The field must remember the forest, the town must remember the field, so that the wheel of life will turn, and the dying be met by the newborn.[...]Seeing the work that is to be done, who can help wanting to be the one to do it?[...]But it is pride that lies awake in the night with its desire and its grief.To work at this work alone is to fail. There is no help for it. Loneliness is its failure. It is despair that sees the work failing in one’s own failure. This despair is the awkwardest pride of all.
But Berry's most urgent point has to do with the immense value of "thoroughly conscious ignorance" and of keeping alive the unanswerable questions that make us human:
There is finally the pride of thinking oneself without teachers. The teachers are everywhere. What is wanted is a learner.In ignorance is hope. Rely on ignorance. It is ignorance the teachers will come to. They are waiting, as they always have, beyond the edge of the light.
All of the essays in What Are People For? are imbued with precisely this kind of light-giving force. Complement it with Berry on what the poetic form teaches us about the secret of marriage, then revisit Sara Maitland on the art of solitude, one of the year's best psychology and philosophy books.
Epistles on the fine art of “speeding truth into the world.”
Despite being one of the most important writers our civilization ever produced, on whose labors humanity continues to feed, Jane Austen(December 16, 1775–July 18, 1817) left hardly any record of her opinions and theories on the craft she so masterfully wielded in practice. But a close reading of Jane Austen’s Letters (public library) reveals, here and there, little glimpses of the beloved author’s stylistic convictions — a fine, if modest, addition to this ongoing archive of notable wisdom on writing.
In one 1808 letter to her sister Cassandra, 33-year-old Austen admires a short piece by the English cricketer William Deedes, a friend of Cassandra’s — a glimpse of what she believes makes a good writer:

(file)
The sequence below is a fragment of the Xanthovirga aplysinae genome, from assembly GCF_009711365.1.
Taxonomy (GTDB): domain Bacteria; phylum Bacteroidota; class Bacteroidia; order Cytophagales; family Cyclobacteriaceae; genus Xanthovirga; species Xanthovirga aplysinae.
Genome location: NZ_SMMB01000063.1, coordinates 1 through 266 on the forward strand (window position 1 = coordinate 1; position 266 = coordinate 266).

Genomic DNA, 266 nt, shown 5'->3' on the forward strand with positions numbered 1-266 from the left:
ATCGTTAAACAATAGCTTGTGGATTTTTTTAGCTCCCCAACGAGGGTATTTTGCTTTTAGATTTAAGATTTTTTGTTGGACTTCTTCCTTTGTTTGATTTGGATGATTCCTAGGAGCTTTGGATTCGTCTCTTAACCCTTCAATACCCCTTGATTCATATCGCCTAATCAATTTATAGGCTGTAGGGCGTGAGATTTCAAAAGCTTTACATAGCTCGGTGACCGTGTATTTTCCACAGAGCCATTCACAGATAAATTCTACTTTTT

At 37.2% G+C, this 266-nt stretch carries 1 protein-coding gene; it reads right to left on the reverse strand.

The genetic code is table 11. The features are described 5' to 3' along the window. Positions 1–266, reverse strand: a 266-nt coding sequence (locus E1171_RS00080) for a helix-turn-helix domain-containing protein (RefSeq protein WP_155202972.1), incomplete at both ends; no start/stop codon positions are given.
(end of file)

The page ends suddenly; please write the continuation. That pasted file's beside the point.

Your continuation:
He has certainly great merit as a writer; he does ample justice to his subject, and without being diffuse is clear and correct… He certainly has a very pleasing way of winding up a whole, and speeding truth into the world.
In another letter from February of 1813, Austen recounts an atypically disappointing work by the English novelist, diarist, and playwright Frances “Fanny” Burney — whose writing Austen generally enjoyed and admired, and whose 1782 novel Cecilia heavily influenced the final pages of Pride and Prejudice— and offers a critique of its shortcomings:
The work is rather too light and bright and sparkling: it wants shade; it wants to be stretched out here and there with a long chapter of sense, if it could be had; if not, of solemn specious nonsense, about something unconnected with the story… something that would form a contrast, and bring the reader with increased delight to the playfulness and epigrammatism of the general style.
But her most explicit counsel on writing comes from a series of letters to her teenage niece, Anna. In August of 1814, 17-year-old Anna asked Austen for feedback on the novel she was writing, under the working title Which Is the Heroine — a title Austen liked “very well” and anticipated to “grow to like it very much in time.” Upon receiving the initial manuscript, Austen writes:
My dear Anna,—I am very much obliged to you for sending your MS. It has entertained me extremely; indeed all of us. I read it aloud to your grandmamma and Aunt Cass, and we were all very much pleased. The spirit does not droop at all.
Austen proceeds to comment on each of Anna’s characters and offers the first of a series of concretely rooted, generally extensible criticisms:
I do not like a lover speaking in the 3rd person; it is too much like the part of Lord Overtley, and I think it not natural.
In the same letter, Austen offers a warm disclaimer to her criticism — “If you think differently, however, you need not mind me.” — but a month later, having immersed herself in the book more thoroughly, she takes off the auntly hat and dons the writerly one. She readies Anna for some tough love: